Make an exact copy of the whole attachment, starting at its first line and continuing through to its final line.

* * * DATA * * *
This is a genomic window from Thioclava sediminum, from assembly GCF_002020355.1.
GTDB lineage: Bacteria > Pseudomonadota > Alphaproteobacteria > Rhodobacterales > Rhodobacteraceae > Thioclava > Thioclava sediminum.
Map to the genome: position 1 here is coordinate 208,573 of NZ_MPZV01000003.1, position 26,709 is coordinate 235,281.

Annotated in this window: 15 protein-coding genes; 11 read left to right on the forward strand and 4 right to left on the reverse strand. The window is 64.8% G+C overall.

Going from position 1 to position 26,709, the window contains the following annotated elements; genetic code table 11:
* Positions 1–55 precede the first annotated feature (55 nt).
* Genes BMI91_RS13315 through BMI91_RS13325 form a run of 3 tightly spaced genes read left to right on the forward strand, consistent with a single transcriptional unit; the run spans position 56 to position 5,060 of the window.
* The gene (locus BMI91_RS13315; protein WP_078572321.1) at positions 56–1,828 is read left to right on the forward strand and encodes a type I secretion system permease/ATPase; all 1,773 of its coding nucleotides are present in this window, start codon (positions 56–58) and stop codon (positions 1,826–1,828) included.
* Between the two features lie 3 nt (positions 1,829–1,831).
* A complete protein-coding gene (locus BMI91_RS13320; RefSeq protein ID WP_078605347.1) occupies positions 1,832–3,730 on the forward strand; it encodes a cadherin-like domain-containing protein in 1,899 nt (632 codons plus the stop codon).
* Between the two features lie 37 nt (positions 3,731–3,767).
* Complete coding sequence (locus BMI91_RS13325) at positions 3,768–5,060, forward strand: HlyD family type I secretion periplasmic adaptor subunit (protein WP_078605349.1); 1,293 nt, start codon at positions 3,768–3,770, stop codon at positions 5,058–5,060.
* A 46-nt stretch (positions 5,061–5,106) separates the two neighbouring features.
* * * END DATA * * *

This is a genomic window from Thioclava sediminum, from assembly GCF_002020355.1.
GTDB lineage: Bacteria > Pseudomonadota > Alphaproteobacteria > Rhodobacterales > Rhodobacteraceae > Thioclava > Thioclava sediminum.
Map to the genome: position 1 here is coordinate 208,573 of NZ_MPZV01000003.1, position 26,709 is coordinate 235,281.

Annotated in this window: 15 protein-coding genes; 11 read left to right on the forward strand and 4 right to left on the reverse strand. The window is 64.8% G+C overall.

Going from position 1 to position 26,709, the window contains the following annotated elements; genetic code table 11:
* Positions 1–55 precede the first annotated feature (55 nt).
* Genes BMI91_RS13315 through BMI91_RS13325 form a run of 3 tightly spaced genes read left to right on the forward strand, consistent with a single transcriptional unit; the run spans position 56 to position 5,060 of the window.
* The gene (locus BMI91_RS13315; protein WP_078572321.1) at positions 56–1,828 is read left to right on the forward strand and encodes a type I secretion system permease/ATPase; all 1,773 of its coding nucleotides are present in this window, start codon (positions 56–58) and stop codon (positions 1,826–1,828) included.
* Between the two features lie 3 nt (positions 1,829–1,831).
* A complete protein-coding gene (locus BMI91_RS13320; RefSeq protein ID WP_078605347.1) occupies positions 1,832–3,730 on the forward strand; it encodes a cadherin-like domain-containing protein in 1,899 nt (632 codons plus the stop codon).
* Between the two features lie 37 nt (positions 3,731–3,767).
* Complete coding sequence (locus BMI91_RS13325) at positions 3,768–5,060, forward strand: HlyD family type I secretion periplasmic adaptor subunit (protein WP_078605349.1); 1,293 nt, start codon at positions 3,768–3,770, stop codon at positions 5,058–5,060.
* A 46-nt stretch (positions 5,061–5,106) separates the two neighbouring features.